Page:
Hanjin wins approval to sell stake in container terminal operator

South Korea's Hanjin Shipping Co. container ship Hanjin Montevideo, top, is anchored outside the Port of Long Beach on Sept. 1.
(Damian Dovarganes / Associated Press)

South Korea’s Hanjin Shipping Co. has received permission from a U.S. Bankruptcy Court judge to sell its majority stake in a Long Beach container terminal operator.

Hanjin will sell its stake to a subsidiary of Switzerland-based Mediterranean Shipping Co., which already owns 46% of operator Total Terminals International Inc. The company offered $78 million for Hanjin’s stake, said Charles Gale, principal deputy city attorney of Long Beach.

Total Terminals International, also known as TTI, is the only terminal operator at Pier T at the Port of Long Beach. TTI operates a 380-acre yard there. The operator also has terminals in Oakland and Seattle.


“We’re pleased that the judge did affirm the approval,” said Lori Ann Guzman, president of the Long Beach Board of Harbor Commissioners. Pier T “is perfectly situated, in terms of the waterfront. It’s one of our greatest assets.”

In approving the sale, Bankruptcy Judge John Sherwood in New Jersey overruled objections from U.S. creditors that they could lose out in the deal.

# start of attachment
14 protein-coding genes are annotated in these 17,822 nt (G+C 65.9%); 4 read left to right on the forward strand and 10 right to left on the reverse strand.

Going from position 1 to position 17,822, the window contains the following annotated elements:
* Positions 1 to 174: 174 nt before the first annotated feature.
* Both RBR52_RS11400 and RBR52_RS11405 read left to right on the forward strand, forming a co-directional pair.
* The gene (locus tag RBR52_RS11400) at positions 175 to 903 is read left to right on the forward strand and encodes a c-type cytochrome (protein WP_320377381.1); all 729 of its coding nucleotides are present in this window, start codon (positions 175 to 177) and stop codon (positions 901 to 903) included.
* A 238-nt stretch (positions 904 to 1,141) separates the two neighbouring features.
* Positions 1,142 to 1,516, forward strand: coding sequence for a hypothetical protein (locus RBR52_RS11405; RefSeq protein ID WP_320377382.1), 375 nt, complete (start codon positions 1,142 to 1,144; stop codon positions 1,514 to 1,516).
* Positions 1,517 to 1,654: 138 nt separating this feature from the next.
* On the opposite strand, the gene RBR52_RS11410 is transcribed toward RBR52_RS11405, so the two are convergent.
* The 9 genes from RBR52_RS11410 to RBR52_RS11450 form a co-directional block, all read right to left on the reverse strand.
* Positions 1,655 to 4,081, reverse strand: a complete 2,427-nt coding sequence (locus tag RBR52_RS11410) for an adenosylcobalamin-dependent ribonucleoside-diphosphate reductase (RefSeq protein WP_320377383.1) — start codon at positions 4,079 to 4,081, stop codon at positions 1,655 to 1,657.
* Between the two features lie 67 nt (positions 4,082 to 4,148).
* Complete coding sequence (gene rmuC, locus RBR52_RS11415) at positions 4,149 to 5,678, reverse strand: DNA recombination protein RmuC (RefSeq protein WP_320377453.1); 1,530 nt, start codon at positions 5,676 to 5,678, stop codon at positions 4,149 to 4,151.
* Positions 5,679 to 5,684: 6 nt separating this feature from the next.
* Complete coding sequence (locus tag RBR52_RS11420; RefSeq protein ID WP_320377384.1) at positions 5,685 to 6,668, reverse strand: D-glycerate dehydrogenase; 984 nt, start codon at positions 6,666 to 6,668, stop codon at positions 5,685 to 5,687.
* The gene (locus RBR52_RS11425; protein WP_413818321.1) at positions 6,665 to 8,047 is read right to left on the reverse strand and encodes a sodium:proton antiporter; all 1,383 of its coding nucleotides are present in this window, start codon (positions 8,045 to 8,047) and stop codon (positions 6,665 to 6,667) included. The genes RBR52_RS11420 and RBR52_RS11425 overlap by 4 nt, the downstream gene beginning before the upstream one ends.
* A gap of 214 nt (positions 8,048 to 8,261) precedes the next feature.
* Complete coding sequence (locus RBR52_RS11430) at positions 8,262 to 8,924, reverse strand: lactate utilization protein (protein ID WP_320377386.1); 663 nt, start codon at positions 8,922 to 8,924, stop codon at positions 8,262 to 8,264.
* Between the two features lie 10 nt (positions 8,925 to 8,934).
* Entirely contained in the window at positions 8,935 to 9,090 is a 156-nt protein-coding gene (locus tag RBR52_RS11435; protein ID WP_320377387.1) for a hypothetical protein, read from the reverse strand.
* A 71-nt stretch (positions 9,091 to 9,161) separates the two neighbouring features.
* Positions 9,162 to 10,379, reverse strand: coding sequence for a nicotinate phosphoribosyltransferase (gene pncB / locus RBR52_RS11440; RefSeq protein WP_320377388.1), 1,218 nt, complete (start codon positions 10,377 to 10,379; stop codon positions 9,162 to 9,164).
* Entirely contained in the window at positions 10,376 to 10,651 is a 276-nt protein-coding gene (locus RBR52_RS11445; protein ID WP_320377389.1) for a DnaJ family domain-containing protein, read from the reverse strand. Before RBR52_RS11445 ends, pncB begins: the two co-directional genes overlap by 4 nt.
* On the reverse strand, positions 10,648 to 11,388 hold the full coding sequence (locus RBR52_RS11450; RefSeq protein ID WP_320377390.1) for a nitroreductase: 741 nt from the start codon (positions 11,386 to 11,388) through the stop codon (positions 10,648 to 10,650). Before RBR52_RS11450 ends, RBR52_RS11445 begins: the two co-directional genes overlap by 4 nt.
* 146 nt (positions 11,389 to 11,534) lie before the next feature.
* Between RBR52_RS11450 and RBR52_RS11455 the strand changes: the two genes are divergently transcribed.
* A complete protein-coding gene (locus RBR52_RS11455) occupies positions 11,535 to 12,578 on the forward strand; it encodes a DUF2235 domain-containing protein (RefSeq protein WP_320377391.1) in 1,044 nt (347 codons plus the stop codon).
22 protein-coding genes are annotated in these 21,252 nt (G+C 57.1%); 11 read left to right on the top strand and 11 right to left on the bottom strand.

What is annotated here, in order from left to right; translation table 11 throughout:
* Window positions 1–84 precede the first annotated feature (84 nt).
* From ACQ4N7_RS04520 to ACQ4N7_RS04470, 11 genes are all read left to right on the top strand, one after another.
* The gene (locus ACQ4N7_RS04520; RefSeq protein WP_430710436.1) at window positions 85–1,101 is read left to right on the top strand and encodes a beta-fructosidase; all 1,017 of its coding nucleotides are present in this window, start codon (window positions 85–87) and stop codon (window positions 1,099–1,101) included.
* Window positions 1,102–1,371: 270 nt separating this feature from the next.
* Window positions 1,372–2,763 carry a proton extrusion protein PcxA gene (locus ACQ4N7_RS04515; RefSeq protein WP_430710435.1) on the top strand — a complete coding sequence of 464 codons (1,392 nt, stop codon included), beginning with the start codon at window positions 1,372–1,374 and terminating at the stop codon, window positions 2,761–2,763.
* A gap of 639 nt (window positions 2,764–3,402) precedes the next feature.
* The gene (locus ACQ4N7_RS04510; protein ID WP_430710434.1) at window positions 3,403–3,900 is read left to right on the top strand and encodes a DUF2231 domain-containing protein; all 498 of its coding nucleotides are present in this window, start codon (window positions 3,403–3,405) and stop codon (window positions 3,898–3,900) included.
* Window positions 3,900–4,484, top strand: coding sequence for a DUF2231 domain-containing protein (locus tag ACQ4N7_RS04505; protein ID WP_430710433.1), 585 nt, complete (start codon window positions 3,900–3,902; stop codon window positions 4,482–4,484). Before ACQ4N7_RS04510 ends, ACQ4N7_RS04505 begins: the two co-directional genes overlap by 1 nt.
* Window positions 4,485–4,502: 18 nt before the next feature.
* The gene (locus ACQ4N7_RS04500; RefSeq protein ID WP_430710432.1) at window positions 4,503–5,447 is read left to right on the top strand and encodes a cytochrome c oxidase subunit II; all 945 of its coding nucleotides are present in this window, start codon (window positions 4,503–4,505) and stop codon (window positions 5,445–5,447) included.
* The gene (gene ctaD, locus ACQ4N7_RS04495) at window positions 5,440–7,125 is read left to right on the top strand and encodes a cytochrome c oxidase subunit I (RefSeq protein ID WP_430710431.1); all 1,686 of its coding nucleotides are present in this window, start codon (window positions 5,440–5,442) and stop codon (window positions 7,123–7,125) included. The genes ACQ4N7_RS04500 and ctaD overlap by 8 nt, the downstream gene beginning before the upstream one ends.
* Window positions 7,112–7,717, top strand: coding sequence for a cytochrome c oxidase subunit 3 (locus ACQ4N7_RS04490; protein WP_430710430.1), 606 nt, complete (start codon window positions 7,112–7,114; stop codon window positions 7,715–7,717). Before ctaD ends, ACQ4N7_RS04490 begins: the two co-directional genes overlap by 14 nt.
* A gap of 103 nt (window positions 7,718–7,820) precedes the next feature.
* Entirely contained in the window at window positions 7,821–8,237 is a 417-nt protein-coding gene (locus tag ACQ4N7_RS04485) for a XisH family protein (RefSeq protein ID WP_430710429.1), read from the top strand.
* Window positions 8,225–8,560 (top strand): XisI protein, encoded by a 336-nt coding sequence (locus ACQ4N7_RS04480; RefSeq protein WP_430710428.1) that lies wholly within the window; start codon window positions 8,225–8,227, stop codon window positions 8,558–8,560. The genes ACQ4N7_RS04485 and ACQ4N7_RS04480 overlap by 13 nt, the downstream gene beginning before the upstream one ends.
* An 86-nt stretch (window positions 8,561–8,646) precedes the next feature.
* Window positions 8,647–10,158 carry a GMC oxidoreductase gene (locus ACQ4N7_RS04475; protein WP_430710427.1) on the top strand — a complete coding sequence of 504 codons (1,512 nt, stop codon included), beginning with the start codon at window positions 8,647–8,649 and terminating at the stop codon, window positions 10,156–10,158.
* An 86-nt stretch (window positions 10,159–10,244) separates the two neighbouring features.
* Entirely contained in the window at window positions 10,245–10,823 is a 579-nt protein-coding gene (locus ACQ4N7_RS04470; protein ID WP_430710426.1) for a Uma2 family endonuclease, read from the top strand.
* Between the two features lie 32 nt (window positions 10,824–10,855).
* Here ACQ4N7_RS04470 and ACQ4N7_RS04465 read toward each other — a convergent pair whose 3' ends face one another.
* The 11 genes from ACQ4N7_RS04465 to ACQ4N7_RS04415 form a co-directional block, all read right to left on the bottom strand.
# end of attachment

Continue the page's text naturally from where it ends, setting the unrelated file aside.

Hanjin filed for bankruptcy in August, part of widespread turbulence in the shipping industry, which has been roiled by slower global demand. Shippers purchased more and bigger vessels, but the anticipated business never materialized.

The company’s bankruptcy filing stalled delivery of goods as the world’s seventh-largest shipping line idled its ships outside the dock, fearing that the vessels would be seized by creditors.

Guzman said traffic at the Long Beach terminal declined last year compared with 2015, although she said it would be difficult to parse out how much of that decrease was the result of Hanjin’s bankruptcy.

“With the sale taking place,” Gale said, “we are expecting substantially more containers to come through than have come through in the last several months.”